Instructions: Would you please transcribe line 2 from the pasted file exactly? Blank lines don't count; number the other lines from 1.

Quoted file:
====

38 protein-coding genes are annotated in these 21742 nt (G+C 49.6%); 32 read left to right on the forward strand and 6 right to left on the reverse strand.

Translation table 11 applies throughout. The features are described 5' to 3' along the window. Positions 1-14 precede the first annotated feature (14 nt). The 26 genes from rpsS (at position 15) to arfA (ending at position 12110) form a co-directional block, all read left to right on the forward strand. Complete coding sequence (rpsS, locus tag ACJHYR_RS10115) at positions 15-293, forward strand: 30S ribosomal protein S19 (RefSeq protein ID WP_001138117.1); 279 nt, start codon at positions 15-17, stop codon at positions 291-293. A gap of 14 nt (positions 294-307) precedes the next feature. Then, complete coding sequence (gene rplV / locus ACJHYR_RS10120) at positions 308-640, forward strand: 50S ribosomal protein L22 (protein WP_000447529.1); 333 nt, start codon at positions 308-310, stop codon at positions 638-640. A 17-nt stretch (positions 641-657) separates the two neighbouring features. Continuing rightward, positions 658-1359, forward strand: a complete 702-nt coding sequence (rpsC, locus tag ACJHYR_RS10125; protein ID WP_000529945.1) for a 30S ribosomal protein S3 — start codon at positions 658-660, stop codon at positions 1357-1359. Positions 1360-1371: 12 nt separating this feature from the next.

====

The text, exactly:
Translation table 11 applies throughout. The features are described 5' to 3' along the window. Positions 1-14 precede the first annotated feature (14 nt). The 26 genes from rpsS (at position 15) to arfA (ending at position 12110) form a co-directional block, all read left to right on the forward strand. Complete coding sequence (rpsS, locus tag ACJHYR_RS10115) at positions 15-293, forward strand: 30S ribosomal protein S19 (RefSeq protein ID WP_001138117.1); 279 nt, start codon at positions 15-17, stop codon at positions 291-293. A gap of 14 nt (positions 294-307) precedes the next feature. Then, complete coding sequence (gene rplV / locus ACJHYR_RS10120) at positions 308-640, forward strand: 50S ribosomal protein L22 (protein WP_000447529.1); 333 nt, start codon at positions 308-310, stop codon at positions 638-640. A 17-nt stretch (positions 641-657) separates the two neighbouring features. Continuing rightward, positions 658-1359, forward strand: a complete 702-nt coding sequence (rpsC, locus tag ACJHYR_RS10125; protein ID WP_000529945.1) for a 30S ribosomal protein S3 — start codon at positions 658-660, stop codon at positions 1357-1359. Positions 1360-1371: 12 nt separating this feature from the next.